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Tom Waits is among many Bay Area musicians who approach homelessness with understanding instead of scorn. Photo: Matt Mahurin
Tom Waits is among many Bay Area musicians who approach homelessness with understanding instead of scorn. (Photo: Matt Mahurin)

Five Songs for the Homeless: The Bay Area's Empathy on Record

Five Songs for the Homeless: The Bay Area's Empathy on Record

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You might have seen it, tucked into the New York Times’ report about the Bay Area’s coordinated coverage of homelessness: the phrase “clumps of humanity,” referring to San Francisco’s homeless population.

My KQED coworkers and I weren’t the only ones who noticed the Times’ term, a denigration to those down on their luck. But it was especially strange to someone who covers music. Immediately, I thought of the many songs from the Bay Area that treat homelessness not with scorn, but with understanding and empathy.

Some of those songs are by musicians who’ve been homeless themselves. Nearly all are by artists who’ve found ways to either give back to the organizations that helped them, or to help others without a roof over their head.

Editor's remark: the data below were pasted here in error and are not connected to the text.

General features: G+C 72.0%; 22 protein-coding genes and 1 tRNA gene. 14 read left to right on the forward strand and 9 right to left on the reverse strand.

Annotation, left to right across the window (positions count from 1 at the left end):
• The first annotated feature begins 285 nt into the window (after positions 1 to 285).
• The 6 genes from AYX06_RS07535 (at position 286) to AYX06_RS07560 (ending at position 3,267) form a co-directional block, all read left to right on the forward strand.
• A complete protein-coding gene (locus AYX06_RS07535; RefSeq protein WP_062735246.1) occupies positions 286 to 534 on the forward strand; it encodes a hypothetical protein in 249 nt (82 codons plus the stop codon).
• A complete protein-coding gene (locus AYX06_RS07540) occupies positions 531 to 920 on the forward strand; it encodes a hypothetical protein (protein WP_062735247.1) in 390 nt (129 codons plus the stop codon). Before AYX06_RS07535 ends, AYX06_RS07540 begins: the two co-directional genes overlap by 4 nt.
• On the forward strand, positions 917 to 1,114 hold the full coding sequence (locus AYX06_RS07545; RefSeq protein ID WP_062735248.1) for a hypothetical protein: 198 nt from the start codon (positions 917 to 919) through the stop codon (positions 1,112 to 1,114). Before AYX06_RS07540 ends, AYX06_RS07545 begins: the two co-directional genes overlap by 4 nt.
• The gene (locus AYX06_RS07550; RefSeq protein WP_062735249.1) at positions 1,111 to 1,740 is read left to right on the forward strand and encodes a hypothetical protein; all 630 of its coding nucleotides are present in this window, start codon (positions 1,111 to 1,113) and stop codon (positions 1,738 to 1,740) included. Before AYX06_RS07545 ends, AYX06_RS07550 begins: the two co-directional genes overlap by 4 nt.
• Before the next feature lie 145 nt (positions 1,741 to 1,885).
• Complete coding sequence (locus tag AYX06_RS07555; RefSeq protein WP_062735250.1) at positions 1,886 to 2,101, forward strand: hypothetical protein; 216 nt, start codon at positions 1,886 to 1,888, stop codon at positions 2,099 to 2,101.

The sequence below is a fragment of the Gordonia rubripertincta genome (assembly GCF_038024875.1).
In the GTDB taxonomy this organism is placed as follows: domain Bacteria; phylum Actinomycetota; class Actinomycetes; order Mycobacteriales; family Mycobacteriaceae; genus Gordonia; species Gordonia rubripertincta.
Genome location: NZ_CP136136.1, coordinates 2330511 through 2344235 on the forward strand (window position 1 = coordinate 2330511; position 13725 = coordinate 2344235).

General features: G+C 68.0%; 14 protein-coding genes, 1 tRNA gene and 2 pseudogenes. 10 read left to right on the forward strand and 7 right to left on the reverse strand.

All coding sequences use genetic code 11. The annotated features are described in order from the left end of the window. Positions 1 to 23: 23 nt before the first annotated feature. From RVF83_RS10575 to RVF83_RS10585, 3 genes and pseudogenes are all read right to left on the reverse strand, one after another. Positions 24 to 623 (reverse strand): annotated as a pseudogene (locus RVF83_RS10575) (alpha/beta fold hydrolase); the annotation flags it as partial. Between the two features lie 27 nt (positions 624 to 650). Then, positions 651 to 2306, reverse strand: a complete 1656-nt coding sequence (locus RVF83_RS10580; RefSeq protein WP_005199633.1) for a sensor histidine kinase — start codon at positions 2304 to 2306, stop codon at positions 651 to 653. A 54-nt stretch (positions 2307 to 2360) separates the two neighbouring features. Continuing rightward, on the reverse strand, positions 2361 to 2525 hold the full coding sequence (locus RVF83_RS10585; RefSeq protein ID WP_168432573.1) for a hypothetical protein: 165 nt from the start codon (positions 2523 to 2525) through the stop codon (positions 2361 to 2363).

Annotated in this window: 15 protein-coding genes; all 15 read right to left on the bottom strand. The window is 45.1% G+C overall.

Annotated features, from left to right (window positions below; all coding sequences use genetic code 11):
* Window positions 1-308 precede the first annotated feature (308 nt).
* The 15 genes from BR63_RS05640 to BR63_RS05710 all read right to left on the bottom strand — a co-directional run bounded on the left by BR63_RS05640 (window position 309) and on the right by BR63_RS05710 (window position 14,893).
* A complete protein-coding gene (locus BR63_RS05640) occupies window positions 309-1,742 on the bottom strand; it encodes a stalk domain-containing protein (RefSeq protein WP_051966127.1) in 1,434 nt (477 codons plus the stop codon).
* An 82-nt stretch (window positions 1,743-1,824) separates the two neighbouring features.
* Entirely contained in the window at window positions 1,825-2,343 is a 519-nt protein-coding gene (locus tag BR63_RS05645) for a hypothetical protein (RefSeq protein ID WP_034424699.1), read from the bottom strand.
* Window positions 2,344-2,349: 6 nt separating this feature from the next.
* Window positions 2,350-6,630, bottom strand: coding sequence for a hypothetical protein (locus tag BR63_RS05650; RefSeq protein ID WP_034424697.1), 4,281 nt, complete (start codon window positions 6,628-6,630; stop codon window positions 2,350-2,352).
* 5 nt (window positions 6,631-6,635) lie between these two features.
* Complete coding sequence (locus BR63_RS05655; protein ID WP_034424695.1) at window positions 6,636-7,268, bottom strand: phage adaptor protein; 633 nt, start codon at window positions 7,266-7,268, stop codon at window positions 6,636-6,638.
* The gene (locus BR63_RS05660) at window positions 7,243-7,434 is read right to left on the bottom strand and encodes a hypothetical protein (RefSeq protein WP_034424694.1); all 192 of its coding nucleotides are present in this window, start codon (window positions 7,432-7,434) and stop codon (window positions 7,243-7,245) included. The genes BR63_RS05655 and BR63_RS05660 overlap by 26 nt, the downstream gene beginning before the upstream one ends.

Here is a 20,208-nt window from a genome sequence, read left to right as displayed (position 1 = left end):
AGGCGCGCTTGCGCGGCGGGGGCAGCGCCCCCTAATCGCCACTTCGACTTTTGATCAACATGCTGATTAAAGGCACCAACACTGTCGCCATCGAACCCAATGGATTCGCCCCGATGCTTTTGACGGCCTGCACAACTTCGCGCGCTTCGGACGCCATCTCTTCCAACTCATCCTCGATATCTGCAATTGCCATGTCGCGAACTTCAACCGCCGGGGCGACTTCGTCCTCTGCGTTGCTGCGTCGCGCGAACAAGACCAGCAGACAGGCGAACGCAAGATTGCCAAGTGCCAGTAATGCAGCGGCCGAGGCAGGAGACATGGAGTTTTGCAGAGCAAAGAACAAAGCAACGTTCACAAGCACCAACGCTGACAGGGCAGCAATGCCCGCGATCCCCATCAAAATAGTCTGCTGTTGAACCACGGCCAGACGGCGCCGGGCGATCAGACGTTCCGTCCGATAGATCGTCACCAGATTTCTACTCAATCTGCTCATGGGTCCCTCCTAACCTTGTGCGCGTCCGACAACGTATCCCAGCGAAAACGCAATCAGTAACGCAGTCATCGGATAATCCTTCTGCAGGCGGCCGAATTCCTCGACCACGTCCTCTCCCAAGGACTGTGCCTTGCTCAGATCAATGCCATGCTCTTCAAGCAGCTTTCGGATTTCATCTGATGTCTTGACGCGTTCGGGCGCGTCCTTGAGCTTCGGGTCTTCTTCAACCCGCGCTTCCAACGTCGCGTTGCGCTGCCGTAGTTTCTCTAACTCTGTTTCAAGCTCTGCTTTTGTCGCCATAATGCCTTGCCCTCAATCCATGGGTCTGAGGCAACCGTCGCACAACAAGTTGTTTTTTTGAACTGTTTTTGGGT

Crimpshrine – “Sleep, What’s That?”

San Francisco punk bands had sung about being homeless before — DRI’s “Soup Kitchen Blues” and MDC’s “No Place to Piss” were both products of band members’ experiences squatting and couch-surfing in mid-’80s San Francisco. But Crimpshrine’s Sleep, What’s That? EP, released in 1988 by a fledgling new record label called Lookout Records, tackled the issue head-on in its title track. Singer/guitarist Jeff Ott was himself homeless at the time, singing:

So much food to eat, so many homes to sleep in
Stores so full of food, so why must I eat from a garbage bin?
There’s 1,600 people walking around today, thinking life’s a little game to play
Trying to avoid police abduction, trying to avoid hunger and self-destruction